It's not an official Capcom game but I'll take a crack at it.

Mega Maker, a fan made game developed by WreckingPrograms, allows you to create Mega Man stages and upload them on the Internet. It's a brilliant step up from Mega Man Powered Up's level editor, which was first released on the PSP in 2005.

You're free to choose assets from Mega Man all the way up to Mega Man 6. Not all robot masters are available but there's plenty enough to choose from and each element is fully customizable (with options such as enabling and disabling robot master weaknesses). You may be wondering why the assets only go up to Mega Man 6. My guess is that they borrowed the assets from Mega Man Legacy Collection and that game only goes up to the number 6.

Unlike Super Mario Maker, creating levels in Mega Maker is a room-by-room process. You're given a single room to work with; where you place tiles, platforms, obstacles, enemies, and backgrounds, before moving on to the next room and doing it in another, slightly different way.

You can build stages that go backwards, forwards, upwards, downwards - the amount of freedom in this game is crazy. You can even set up Mega Man's weapons and what type of charged buster he starts the level with.

You can design robot masters to attack from the start of the level and use the vast network of assets to make it a unique experience. For instance, one of the user-made levels has Metal Man stalking Mega Man from the skies and throwing metal blades. The aim of the level is to navigate through various obstacles before fighting the robot master at the very end on equal footing. It's pretty intense.

Mega Man levels are usually completed by defeating a boss at the end, but in Mega Maker, you're blessed with three options to finish a level. You can either reach a beacon that Mega Man just needs to touch, shoot an 8-bit version of the flying orb in Mega Man 8, or partake in the standard robot master showdown.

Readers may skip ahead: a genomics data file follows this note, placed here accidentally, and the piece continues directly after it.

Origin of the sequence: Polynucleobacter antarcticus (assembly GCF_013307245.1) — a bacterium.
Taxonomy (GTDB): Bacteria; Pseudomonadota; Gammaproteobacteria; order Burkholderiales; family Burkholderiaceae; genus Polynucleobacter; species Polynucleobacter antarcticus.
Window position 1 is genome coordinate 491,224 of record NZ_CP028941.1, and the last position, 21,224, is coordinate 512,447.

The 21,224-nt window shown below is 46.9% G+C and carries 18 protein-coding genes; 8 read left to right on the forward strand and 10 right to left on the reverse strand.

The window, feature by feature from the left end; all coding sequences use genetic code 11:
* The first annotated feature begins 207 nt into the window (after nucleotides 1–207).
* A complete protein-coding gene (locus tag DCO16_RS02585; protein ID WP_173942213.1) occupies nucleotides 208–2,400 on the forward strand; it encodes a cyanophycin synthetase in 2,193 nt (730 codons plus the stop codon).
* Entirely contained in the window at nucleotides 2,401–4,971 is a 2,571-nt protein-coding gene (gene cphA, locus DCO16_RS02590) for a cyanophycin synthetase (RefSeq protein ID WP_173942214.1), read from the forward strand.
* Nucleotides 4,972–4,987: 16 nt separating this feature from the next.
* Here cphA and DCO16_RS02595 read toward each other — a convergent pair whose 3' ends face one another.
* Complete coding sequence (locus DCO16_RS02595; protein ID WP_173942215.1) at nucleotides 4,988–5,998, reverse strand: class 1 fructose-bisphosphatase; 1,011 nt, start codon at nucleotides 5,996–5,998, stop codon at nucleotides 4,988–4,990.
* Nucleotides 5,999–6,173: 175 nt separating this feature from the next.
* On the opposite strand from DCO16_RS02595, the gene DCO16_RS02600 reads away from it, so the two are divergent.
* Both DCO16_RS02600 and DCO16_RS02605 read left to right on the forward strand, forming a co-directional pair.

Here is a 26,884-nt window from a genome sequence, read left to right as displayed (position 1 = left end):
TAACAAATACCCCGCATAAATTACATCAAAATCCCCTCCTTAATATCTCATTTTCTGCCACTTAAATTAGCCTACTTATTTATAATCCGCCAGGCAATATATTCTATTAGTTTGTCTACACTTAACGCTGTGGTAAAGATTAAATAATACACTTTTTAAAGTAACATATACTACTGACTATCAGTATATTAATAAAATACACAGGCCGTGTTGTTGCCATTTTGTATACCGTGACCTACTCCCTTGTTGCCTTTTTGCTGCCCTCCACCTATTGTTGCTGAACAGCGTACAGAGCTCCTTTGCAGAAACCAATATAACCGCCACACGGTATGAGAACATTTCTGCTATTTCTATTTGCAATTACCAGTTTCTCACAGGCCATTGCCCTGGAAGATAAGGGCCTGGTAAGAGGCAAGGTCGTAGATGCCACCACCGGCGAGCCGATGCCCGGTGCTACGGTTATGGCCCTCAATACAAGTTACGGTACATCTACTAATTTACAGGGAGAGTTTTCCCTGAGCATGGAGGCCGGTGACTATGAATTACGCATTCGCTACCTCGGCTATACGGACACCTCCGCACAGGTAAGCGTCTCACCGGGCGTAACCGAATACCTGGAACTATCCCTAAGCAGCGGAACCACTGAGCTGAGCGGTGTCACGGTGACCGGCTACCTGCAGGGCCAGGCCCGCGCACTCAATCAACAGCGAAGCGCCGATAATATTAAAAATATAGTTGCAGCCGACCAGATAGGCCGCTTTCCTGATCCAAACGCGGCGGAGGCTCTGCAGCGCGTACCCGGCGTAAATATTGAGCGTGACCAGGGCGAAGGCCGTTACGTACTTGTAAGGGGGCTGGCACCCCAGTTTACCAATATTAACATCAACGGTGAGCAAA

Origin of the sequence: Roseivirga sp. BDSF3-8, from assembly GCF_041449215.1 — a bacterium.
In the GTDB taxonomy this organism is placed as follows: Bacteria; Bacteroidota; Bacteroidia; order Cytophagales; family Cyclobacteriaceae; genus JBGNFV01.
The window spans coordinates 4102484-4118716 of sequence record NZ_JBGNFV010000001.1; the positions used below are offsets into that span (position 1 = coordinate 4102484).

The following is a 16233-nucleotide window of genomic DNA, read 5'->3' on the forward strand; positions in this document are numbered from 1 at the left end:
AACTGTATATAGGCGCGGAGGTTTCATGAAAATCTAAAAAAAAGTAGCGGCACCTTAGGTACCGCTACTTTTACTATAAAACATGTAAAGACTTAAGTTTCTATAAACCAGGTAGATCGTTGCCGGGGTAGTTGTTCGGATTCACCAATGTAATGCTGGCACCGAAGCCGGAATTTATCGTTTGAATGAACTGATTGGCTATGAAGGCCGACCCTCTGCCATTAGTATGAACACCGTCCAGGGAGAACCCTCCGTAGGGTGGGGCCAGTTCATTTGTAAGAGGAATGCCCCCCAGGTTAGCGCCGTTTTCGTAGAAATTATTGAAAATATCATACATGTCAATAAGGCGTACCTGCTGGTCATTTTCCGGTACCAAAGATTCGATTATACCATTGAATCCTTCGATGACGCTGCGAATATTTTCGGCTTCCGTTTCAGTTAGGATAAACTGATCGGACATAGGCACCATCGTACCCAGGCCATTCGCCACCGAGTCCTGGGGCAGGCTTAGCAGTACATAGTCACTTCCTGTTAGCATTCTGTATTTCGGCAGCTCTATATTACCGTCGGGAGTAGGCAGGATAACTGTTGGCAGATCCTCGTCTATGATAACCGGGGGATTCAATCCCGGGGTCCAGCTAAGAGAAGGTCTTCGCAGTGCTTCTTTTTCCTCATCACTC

Like Super Mario Maker, you need to survive your own level before you can upload it to the internet. But unlike Super Mario Maker, you can toss in all the checkpoints you want and just finish the level once. After completing the level, you can either give it a thumbs up or a thumbs down.

If history has taught us anything, it is that once you hand over the keys of the kingdom to anyone, they will create the most diabolical and disgusting levels ever seen. Mega Maker is no different. I have seen levels that are pure garbage with lazy architecture, as well as bizarre combinations of tiles that are hard to look at. You also get those levels with enemy spams and rooms full of spikes that are instant kills.

The game is already amazing as is but lacks a certain polish to it. I would have preferred a simpler way of navigating around the large amount of assets. Some hot keys would definitely be helpful, but that's just me nitpicking some small details.

The highest point of this game are the infinite levels that many Mega Man fans put in here. You may get levels that are full of enemies that throw a ridiculous amount of stuff at you, but at the end, it's all about platforming. And that's what Mega Man is all about.

About the author: Jon Castillo

Jonathan is hiding from a lynch mob after messing with the wrong basketball team. His favorite song is "Boys do Fall in Love" by Robin Gibb.

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